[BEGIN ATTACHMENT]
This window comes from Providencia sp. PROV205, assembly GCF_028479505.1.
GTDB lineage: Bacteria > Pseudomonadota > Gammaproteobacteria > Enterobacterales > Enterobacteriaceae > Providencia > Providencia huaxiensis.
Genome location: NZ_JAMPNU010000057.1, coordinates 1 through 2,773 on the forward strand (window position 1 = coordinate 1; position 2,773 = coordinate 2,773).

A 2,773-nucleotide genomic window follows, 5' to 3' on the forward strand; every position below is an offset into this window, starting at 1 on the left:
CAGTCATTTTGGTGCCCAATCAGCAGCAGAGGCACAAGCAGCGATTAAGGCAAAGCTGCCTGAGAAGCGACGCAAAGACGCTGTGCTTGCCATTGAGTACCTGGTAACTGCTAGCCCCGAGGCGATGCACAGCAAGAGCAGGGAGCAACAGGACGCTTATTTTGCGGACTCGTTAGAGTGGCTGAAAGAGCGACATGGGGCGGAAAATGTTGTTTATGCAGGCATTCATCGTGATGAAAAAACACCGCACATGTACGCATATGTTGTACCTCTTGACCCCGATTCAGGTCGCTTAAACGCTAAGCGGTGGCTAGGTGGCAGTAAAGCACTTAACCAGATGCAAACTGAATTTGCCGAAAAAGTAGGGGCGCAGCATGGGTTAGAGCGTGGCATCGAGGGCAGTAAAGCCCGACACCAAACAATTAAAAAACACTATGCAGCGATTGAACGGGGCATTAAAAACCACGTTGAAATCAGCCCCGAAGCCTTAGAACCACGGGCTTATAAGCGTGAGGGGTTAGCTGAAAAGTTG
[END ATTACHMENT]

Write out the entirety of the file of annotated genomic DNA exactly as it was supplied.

This window comes from Providencia sp. PROV205, assembly GCF_028479505.1.
GTDB lineage: Bacteria > Pseudomonadota > Gammaproteobacteria > Enterobacterales > Enterobacteriaceae > Providencia > Providencia huaxiensis.
Genome location: NZ_JAMPNU010000057.1, coordinates 1 through 2,773 on the forward strand (window position 1 = coordinate 1; position 2,773 = coordinate 2,773).

A 2,773-nucleotide genomic window follows, 5' to 3' on the forward strand; every position below is an offset into this window, starting at 1 on the left:
CAGTCATTTTGGTGCCCAATCAGCAGCAGAGGCACAAGCAGCGATTAAGGCAAAGCTGCCTGAGAAGCGACGCAAAGACGCTGTGCTTGCCATTGAGTACCTGGTAACTGCTAGCCCCGAGGCGATGCACAGCAAGAGCAGGGAGCAACAGGACGCTTATTTTGCGGACTCGTTAGAGTGGCTGAAAGAGCGACATGGGGCGGAAAATGTTGTTTATGCAGGCATTCATCGTGATGAAAAAACACCGCACATGTACGCATATGTTGTACCTCTTGACCCCGATTCAGGTCGCTTAAACGCTAAGCGGTGGCTAGGTGGCAGTAAAGCACTTAACCAGATGCAAACTGAATTTGCCGAAAAAGTAGGGGCGCAGCATGGGTTAGAGCGTGGCATCGAGGGCAGTAAAGCCCGACACCAAACAATTAAAAAACACTATGCAGCGATTGAACGGGGCATTAAAAACCACGTTGAAATCAGCCCCGAAGCCTTAGAACCACGGGCTTATAAGCGTGAGGGGTTAGCTGAAAAGTTG